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Wales goes radioactive

An HTV documentary [1] revealed that child leukaemia rates in the Welsh seaside town of Caernarfon are 28 times the UK average. This cluster is twice as strong as that in the village of Seascale near the Sellafield nuclear waste reprocessing plant.

click here to read more articles about radiation

There are other clusters all along the radioactively-contaminated Menai Strait (the channel separating the island of Anglesey from the Welsh mainland). Overall, child leukaemia is nearly eight times higher than the UK average, brain and spinal cancer five times higher, and the rare eye cancer retinoblastoma five to fifteen times higher. Retinoblastoma has been linked to radioactivity since a 20-fold excess was found in the children of Sellafield workers.

The precise source of radioactive contamination has yet to be established, but is most likely to be from dust blown ashore from mudflats radioactively polluted by the Sellafield or Hinckley B nuclear plants.

This and raised cancer rates the length of the Irish Sea coast (both side) show yet again that COMARE and SAHSU, [2] the two 'watch dogs' tasked to monitor cancer clusters, are not fulfilling their remits, and should be disbanded. It also shows that the science to which they and the International Committee on Radiological Protection cling is simply wrong, and must be reviewed.

Specifically, currently accepted science:

  • does not cover the effects of exposure to long term low level radiation
  • ignores the way radioactive discharges are unevenly distributed by local geography, prevailing winds and tides
  • uses a completely inappropriate statistical technique called Bayesian Smoothing which actually smudges the data and hides clusters
  • does not take into account the internal effects of inhaled radioactive particles (ed.- often as small as PM1s, which cannot escape the lungs once inside)

click here to read more articles about radiation

Editorial

(i) The Low Level Radiation Campaign is particularly puzzled by COMARE’s failure to investigate why the recently established Welsh Cancer Intelligence Unit wiped a large number of cancer cases from the Welsh Cancer Registry, in some cases going back 20 years.

(ii) For the full story and an analysis of the Caernarfon findings visit: www.llrc.org. The Irish Sea is said by some to be the most radioactively-polluted sea in the world.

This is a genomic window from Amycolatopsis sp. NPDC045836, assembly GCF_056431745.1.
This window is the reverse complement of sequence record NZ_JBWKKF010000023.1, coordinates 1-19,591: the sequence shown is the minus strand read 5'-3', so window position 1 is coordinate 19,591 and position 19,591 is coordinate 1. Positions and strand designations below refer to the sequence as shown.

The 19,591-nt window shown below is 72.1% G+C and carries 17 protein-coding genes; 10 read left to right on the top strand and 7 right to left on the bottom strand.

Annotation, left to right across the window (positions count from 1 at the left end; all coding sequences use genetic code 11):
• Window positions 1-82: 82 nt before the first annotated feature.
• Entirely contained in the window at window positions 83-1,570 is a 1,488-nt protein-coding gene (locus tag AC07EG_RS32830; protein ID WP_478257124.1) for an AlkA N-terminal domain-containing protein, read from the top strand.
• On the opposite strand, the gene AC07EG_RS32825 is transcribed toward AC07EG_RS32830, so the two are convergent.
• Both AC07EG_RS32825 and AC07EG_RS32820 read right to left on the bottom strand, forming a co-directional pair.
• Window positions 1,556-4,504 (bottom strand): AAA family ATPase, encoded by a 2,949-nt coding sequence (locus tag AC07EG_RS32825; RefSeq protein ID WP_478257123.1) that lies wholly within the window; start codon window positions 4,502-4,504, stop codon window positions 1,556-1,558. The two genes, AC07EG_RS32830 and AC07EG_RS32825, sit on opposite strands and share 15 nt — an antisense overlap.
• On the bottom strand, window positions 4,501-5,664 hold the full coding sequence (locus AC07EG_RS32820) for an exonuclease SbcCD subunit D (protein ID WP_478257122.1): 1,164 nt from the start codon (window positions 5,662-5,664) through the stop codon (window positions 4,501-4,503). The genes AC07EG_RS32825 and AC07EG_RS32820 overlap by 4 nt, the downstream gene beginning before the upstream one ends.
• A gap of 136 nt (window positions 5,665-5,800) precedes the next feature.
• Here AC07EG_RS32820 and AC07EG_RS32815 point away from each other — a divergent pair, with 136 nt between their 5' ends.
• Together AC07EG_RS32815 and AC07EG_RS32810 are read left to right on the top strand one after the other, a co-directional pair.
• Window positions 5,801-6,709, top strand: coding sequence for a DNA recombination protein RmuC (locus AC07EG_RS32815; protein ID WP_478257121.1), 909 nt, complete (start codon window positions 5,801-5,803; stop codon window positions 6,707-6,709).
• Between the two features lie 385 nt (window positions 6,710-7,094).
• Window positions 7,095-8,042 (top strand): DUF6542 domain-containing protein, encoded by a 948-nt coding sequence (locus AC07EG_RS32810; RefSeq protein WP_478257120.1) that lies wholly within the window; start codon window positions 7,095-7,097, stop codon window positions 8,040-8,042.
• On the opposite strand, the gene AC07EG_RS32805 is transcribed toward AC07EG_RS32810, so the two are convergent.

[1] Byd ar Bedwar. S4C 10.2.04
[2] The Committee of the Medical Aspects of Radiation in the Environment and the Small Area Health Statistics Unit

(10204) Richard Bramhall. Low Level Radiation Campaign 10.2.04

 


Welsh breast cancer rates high. Nuclear fallout?

The rates of female breast cancer in the Welsh counties of Ceredigion, Anglesey and Conwy have now risen to some of the highest in the world for the 55-64 age band. Most establishment experts attribute this to better screening programmes but Dr Chris Busby* suspects fallout from nuclear weapons testing carried out by the US and USSR in the 1950s and 1960s.

Rainfall
Rainfall delivers high levels of radioactive fallout. The west coast of Wales, like Canada, Scotland, Switzerland and parts of the USA, experiences high rainfall and has experienced high fallout in the past. Humans may be exposed directly via rainfall on skin, or indirectly via water from uncovered wells, contaminated grains, eating or drinking products from animals which have been exposed or have eaten contaminated grains and grasses.

These new statistics from the Welsh Cancer Intelligence and Surveillance Unit also show that leukaemia rates for both men and women in Ceredigion and Pembrokeshire are above both the Welsh and European averages.

* a world authority on the apparent links between low level radioactive pollution and cancer, the scientific secretary of the European Committee on Radiation Risk, and director of Green Audit

Editorial
(i) Breast cancer rates were also high in the other counties on the west coast of Wales (Gwynwedd and Pembrokeshire). These also experience high rainfall but it raises the possibility of a second source: the Sellafield nuclear reprocessing plant. The Irish Sea is allegedly the most radioactive in the world. If Burnham-on-Sea is a good example (see Green Health Watch Magazine16), contamination could be blown inland from mudflats and beaches.

(ii) Female breast cancer is the most common cancer worldwide.1 For reasons still unknown, it began to increase all over the world after 1950. It is clear that there are many factors involved, including exposure to strontium-90.

(iii) The US Department of State reports that reverse osmosis water filters remove fallout.

(11804) Cambrian News 13.7.05